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/   Spotlight

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/   Insights

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/   Spotlight

Intuit Financial Services has been conducting a comprehensive and ongoing study of financial institution customers. From these studies, the company has been able to provide a deeper view of banking customer behavior across several...

Social Laptop

A decade ago, the types of channels that brought customers to the final stage of the sales process were very straightforward. Depending on the type of business you have, customers would get to the final stage in person, on the phone, and on the internet. It was simple and business owners were able to develop products and processes around these channels.

Once smart phones and social media entered the market, businesses became confused. How do we incorporate Twitter into the sales funnel? We get plenty of clients from Facebook – surely it’s a channel?

In short, no. Social media is not a channel. Channels are static and they have a specific starting and ending point for the customer. However, customers do expect to be able to start a transaction in one place and easily move to another in order to complete it.

That’s why Alex Bray, Retail Channels Director at Misys Banking Systems, recommends looking at channels in a different way. A customer may start a transaction in store, ask a question over social media, and then go home to order online.

Social media and customer interaction are fluid, so Bray provides a framework that tells us to stop thinking about channels. “The old way of looking at channels has become a hindrance and not a help,” says Bray.

He proposes an “interaction matrix” with four variables. Since all interactions with customers are either person to person or person to machine, there are 4 things that can change:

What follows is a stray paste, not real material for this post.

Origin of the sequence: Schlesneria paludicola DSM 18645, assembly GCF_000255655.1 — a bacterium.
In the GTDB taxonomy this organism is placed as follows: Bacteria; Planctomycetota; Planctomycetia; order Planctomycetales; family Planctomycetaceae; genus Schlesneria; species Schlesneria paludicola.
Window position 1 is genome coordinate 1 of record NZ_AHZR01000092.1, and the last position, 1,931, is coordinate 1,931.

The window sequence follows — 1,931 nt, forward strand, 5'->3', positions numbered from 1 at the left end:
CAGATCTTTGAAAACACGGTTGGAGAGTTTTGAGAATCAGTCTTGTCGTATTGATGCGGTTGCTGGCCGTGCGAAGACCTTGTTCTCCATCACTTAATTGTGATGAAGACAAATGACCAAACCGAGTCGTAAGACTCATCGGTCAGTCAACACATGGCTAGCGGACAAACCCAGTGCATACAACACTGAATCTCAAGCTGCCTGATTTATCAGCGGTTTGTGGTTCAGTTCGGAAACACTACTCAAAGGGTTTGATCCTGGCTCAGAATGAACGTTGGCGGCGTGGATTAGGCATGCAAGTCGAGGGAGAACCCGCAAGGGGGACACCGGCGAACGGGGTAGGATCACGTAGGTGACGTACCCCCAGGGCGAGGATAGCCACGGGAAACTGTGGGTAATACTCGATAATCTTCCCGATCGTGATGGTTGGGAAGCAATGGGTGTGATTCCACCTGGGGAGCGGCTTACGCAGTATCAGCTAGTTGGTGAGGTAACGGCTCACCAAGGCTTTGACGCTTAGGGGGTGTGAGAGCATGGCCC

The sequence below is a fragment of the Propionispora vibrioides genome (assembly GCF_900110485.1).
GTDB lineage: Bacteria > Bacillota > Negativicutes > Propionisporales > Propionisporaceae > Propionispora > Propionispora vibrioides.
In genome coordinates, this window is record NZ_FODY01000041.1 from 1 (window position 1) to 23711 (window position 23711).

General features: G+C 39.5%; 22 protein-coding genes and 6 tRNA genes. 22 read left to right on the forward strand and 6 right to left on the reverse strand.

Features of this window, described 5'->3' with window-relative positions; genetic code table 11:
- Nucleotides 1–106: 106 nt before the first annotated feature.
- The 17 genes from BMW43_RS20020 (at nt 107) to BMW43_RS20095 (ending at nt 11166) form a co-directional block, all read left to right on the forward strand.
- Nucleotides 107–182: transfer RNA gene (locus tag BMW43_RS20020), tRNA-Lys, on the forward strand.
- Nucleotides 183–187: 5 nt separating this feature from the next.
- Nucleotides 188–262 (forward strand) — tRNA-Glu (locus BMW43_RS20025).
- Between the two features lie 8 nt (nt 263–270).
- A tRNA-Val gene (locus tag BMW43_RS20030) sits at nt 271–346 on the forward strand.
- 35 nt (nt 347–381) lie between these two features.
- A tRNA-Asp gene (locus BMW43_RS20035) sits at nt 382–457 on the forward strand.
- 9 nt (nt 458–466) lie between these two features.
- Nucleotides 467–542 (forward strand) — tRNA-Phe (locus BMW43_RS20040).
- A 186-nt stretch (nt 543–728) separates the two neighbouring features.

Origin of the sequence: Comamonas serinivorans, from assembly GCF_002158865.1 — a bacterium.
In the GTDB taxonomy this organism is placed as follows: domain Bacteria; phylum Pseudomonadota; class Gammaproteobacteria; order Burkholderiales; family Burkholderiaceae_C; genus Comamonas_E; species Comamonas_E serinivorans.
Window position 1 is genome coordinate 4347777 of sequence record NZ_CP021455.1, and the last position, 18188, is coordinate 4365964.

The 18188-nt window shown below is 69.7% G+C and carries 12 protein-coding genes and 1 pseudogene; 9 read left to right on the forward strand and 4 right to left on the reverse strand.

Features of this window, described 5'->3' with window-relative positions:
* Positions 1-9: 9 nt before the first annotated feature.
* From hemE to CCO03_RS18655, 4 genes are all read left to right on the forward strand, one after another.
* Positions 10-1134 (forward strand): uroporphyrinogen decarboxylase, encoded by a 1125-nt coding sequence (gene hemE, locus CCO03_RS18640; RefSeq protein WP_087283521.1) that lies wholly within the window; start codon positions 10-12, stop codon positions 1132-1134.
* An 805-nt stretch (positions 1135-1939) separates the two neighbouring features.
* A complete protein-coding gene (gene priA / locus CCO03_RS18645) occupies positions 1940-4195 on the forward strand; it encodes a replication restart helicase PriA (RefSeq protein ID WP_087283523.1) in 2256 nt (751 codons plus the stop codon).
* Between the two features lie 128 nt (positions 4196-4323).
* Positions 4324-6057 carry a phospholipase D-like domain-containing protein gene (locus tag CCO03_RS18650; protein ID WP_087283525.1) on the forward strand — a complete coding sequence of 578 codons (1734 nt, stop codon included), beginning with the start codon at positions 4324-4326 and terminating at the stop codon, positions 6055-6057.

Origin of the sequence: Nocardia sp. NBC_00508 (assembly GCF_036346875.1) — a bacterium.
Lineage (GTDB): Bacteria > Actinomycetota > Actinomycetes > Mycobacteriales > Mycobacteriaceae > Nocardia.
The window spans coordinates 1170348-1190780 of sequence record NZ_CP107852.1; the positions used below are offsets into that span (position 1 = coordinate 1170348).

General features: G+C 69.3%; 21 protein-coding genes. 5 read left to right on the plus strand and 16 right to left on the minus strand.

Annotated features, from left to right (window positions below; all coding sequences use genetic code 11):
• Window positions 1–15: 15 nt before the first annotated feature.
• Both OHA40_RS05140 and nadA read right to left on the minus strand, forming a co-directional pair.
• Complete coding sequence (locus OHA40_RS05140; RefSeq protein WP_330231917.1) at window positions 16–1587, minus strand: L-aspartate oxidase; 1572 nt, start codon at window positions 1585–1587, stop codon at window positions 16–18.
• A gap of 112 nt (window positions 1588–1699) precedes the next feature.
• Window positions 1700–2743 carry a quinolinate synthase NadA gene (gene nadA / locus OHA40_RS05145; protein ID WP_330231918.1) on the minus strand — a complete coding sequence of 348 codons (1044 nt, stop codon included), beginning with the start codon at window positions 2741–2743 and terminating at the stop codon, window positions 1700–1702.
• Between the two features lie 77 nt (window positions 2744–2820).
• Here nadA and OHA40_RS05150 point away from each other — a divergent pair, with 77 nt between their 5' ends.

• Customer Type – you may want to offer a high value customer a different type of service by phone or branch – or give them more functionality on e-channels
  • Customer Interaction – a customer looking to complete a quick transaction will want a different experience than those looking for advice.
  • Customer Location – a customer using an iPhone walking down the street will use it differently to one sitting on a sofa. A customer using social media will want a different experience to a customer using internet banking
  • Customer Device – an iPad will be used differently to a Smartphone.

The person involved in the interaction and what they are looking for is much more important than the specific channel they are using. We need to think beyond the channel because sales don’t actually occur on social media and in the multichannel market, it’s difficult to track.

When starting a business, we are often tempted to focus on unique channels in order to analyse effectiveness and performance. This, in most cases than not, can help influence where we can invest extra budget based on a return model. However is this siloed approach, which many businesses still adhere to, becoming more of a hindrance then an insight?